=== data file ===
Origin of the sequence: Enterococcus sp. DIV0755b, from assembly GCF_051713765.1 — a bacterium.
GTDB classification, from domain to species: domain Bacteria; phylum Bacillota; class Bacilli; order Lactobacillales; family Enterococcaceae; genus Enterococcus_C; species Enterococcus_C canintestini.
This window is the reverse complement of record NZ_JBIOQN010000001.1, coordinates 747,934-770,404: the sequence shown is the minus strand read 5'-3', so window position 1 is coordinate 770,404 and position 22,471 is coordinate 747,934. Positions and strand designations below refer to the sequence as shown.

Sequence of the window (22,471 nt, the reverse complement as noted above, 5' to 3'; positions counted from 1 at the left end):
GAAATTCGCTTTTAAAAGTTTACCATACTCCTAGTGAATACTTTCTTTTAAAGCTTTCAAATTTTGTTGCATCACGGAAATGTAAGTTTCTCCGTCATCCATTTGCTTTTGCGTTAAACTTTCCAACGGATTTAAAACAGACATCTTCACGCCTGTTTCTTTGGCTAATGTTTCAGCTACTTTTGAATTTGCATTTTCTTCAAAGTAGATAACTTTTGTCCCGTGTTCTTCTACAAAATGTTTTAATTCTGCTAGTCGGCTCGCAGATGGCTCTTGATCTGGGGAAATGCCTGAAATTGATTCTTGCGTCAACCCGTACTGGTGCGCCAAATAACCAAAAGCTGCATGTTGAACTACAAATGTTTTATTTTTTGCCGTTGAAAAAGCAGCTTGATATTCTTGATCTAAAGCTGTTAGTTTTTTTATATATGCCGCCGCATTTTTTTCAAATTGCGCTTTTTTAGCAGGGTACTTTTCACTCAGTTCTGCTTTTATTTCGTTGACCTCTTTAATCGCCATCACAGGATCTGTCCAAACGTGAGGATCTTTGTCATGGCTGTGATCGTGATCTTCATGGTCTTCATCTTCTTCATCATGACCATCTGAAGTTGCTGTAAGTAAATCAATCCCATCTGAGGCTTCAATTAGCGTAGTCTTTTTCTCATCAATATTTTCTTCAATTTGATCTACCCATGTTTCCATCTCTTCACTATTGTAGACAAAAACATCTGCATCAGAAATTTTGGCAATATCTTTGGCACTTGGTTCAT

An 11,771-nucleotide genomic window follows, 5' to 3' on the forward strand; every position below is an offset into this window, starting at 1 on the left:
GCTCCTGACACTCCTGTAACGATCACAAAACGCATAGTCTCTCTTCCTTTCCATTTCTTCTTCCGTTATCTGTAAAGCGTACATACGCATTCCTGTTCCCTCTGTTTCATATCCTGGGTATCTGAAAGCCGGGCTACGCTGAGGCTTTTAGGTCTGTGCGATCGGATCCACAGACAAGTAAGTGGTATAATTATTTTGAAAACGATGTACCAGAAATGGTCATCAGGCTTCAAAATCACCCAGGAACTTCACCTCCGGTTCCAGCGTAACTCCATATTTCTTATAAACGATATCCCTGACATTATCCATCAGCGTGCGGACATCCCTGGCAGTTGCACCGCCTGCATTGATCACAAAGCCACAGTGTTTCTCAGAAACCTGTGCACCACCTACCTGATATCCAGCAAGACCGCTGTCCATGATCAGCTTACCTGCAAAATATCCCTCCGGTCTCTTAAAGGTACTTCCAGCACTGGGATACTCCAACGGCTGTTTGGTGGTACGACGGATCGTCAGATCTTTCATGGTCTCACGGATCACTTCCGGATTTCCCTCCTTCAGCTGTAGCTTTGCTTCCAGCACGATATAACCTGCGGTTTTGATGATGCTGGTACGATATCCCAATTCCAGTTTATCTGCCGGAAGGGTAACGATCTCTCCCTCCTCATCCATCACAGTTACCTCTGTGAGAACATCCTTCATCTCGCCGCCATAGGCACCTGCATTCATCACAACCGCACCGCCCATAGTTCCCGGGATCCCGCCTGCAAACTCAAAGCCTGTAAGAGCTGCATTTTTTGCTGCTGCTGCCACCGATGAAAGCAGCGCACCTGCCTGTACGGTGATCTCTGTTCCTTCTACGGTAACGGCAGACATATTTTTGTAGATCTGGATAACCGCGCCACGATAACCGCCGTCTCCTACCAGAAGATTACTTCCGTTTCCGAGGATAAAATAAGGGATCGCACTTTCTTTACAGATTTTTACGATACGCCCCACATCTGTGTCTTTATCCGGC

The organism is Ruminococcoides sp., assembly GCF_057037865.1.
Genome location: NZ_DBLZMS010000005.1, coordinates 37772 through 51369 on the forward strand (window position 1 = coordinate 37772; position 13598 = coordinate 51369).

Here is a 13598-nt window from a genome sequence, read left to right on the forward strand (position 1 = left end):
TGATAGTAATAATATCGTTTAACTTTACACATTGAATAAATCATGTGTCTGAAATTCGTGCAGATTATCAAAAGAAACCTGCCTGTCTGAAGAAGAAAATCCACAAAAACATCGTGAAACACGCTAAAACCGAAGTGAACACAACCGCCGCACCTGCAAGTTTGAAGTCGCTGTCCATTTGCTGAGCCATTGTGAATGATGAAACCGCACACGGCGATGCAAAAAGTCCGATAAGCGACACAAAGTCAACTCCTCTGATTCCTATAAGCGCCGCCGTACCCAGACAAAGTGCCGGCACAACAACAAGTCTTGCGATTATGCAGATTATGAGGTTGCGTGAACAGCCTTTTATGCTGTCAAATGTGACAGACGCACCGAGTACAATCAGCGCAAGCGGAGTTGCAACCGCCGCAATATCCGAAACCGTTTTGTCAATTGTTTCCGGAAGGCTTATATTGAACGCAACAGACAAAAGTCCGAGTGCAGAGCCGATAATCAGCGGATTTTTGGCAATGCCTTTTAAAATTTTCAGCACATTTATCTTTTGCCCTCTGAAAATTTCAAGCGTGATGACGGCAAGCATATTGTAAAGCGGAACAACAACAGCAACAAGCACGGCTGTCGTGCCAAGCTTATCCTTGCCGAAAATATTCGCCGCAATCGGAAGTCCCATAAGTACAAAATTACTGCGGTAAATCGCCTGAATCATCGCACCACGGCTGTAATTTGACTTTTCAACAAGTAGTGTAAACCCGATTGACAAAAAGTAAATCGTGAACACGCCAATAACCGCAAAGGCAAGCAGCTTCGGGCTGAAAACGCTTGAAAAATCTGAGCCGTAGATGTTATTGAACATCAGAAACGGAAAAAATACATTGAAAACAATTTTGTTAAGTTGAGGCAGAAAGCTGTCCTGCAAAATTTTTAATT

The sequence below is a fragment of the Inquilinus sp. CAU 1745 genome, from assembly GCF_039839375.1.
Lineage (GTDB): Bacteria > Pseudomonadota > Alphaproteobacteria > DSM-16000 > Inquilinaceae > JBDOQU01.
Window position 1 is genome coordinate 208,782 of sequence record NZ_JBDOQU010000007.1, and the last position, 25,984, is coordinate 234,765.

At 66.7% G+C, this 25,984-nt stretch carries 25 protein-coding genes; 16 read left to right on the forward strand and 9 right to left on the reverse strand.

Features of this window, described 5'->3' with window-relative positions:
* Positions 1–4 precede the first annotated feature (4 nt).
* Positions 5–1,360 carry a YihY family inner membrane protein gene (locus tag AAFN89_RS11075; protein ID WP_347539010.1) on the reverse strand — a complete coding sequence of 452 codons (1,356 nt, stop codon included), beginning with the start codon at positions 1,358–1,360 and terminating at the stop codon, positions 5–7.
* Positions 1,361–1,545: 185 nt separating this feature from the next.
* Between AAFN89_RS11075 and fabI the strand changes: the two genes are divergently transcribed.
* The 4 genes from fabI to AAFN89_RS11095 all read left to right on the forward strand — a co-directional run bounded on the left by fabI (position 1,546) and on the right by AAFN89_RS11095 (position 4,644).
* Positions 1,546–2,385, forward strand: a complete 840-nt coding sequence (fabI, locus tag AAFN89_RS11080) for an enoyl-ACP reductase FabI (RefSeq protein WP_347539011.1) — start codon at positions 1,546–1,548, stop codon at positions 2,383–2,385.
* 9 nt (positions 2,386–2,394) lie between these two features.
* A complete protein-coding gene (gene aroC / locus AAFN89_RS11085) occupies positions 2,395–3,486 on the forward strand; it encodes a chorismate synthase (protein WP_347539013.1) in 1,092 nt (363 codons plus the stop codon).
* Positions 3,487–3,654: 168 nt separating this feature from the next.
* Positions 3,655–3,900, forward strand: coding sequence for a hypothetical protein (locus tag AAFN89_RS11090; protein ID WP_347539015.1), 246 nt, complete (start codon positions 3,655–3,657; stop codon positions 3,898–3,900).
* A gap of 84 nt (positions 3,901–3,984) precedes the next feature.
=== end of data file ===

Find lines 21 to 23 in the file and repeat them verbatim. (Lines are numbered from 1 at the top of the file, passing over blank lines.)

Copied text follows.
* The 4 genes from fabI to AAFN89_RS11095 all read left to right on the forward strand — a co-directional run bounded on the left by fabI (position 1,546) and on the right by AAFN89_RS11095 (position 4,644).
* Positions 1,546–2,385, forward strand: a complete 840-nt coding sequence (fabI, locus tag AAFN89_RS11080) for an enoyl-ACP reductase FabI (RefSeq protein WP_347539011.1) — start codon at positions 1,546–1,548, stop codon at positions 2,383–2,385.
* 9 nt (positions 2,386–2,394) lie between these two features.